Summary: A Characterization of Finite Commutative
Rings
Roger Alperin and Eloise Hamann
We give a partial converse to the wellknown result: `If R is finite commuta
tive ring with identity then every element is a unit or a zero divisor'. An important
partial converse of this which we use here is that: `A field which is finitely gen
erated as a ring is finite'. We hope students of commutative algebra may find our
proof interesting and enlightening.
Theorem 1 Let R be a commutative ring with unity which is finitely generated as
a ring. If evey element of R is either a unit or a zero divisor then R is finite.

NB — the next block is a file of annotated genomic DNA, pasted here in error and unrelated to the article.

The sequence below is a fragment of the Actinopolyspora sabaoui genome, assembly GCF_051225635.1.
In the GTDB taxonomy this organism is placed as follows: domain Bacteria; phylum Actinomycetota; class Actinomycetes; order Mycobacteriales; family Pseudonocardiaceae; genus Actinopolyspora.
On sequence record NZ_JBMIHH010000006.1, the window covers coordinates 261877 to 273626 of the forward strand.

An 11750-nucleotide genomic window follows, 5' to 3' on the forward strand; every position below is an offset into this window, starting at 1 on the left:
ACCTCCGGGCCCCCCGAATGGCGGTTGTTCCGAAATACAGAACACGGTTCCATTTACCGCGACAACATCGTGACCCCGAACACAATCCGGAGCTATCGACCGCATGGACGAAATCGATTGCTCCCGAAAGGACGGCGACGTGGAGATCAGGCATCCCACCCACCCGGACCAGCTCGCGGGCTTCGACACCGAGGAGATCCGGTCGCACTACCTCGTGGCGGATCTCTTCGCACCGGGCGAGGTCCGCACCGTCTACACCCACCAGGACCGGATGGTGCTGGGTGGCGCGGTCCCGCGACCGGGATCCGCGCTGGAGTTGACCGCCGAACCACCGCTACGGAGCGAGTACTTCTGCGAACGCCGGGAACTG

Proof: Let Z(R) be the zero divisors of the ring R. Since a finitely generated
ring is a quotient of a polynomial ring over Z in finitely many indeterminates, it is
Noetherian. The primary decomposition theorem gives (0) = n
k=1 Ik for primary
ideals Ik; rad(Ik) = Pk. As a consequence Z(R) = n
i=1 Pi, [1, Prop. 4.7]. It
follows immediately from the hypothesis that any proper ideal I of R can consist
only of zero divisiors. Thus I n
i=1 Pi; so using [1, Prop. 1.11] I Pi for
some i. In particular all maximal ideals are among the Pi, 1 i n. Hence there